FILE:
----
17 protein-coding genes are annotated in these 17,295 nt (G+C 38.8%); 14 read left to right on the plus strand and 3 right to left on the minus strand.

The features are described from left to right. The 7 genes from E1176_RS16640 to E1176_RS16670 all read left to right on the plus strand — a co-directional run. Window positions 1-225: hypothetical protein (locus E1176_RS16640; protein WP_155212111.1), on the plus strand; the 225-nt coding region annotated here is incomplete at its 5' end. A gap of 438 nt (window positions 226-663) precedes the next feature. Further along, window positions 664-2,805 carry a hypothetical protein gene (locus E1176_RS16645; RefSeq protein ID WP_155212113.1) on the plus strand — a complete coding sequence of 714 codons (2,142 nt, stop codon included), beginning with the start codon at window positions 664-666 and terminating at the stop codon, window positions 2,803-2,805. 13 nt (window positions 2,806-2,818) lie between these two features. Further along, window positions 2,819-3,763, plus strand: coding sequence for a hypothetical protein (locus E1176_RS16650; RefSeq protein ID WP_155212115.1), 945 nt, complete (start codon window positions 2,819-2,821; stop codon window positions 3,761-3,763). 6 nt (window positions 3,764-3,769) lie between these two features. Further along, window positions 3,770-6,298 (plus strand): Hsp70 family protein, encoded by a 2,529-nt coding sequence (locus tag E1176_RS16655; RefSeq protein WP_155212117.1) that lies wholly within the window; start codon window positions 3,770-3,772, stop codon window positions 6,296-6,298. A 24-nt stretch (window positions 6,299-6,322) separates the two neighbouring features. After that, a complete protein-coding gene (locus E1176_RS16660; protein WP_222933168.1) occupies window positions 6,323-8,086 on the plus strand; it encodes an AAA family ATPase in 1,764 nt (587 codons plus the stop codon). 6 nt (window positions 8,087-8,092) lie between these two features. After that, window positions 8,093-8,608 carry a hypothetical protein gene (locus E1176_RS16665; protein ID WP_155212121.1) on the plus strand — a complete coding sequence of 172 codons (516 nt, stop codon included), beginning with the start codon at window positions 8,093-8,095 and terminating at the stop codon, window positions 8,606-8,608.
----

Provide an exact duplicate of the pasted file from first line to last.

17 protein-coding genes are annotated in these 17,295 nt (G+C 38.8%); 14 read left to right on the plus strand and 3 right to left on the minus strand.

The features are described from left to right. The 7 genes from E1176_RS16640 to E1176_RS16670 all read left to right on the plus strand — a co-directional run. Window positions 1-225: hypothetical protein (locus E1176_RS16640; protein WP_155212111.1), on the plus strand; the 225-nt coding region annotated here is incomplete at its 5' end. A gap of 438 nt (window positions 226-663) precedes the next feature. Further along, window positions 664-2,805 carry a hypothetical protein gene (locus E1176_RS16645; RefSeq protein ID WP_155212113.1) on the plus strand — a complete coding sequence of 714 codons (2,142 nt, stop codon included), beginning with the start codon at window positions 664-666 and terminating at the stop codon, window positions 2,803-2,805. 13 nt (window positions 2,806-2,818) lie between these two features. Further along, window positions 2,819-3,763, plus strand: coding sequence for a hypothetical protein (locus E1176_RS16650; RefSeq protein ID WP_155212115.1), 945 nt, complete (start codon window positions 2,819-2,821; stop codon window positions 3,761-3,763). 6 nt (window positions 3,764-3,769) lie between these two features. Further along, window positions 3,770-6,298 (plus strand): Hsp70 family protein, encoded by a 2,529-nt coding sequence (locus tag E1176_RS16655; RefSeq protein WP_155212117.1) that lies wholly within the window; start codon window positions 3,770-3,772, stop codon window positions 6,296-6,298. A 24-nt stretch (window positions 6,299-6,322) separates the two neighbouring features. After that, a complete protein-coding gene (locus E1176_RS16660; protein WP_222933168.1) occupies window positions 6,323-8,086 on the plus strand; it encodes an AAA family ATPase in 1,764 nt (587 codons plus the stop codon). 6 nt (window positions 8,087-8,092) lie between these two features. After that, window positions 8,093-8,608 carry a hypothetical protein gene (locus E1176_RS16665; protein ID WP_155212121.1) on the plus strand — a complete coding sequence of 172 codons (516 nt, stop codon included), beginning with the start codon at window positions 8,093-8,095 and terminating at the stop codon, window positions 8,606-8,608.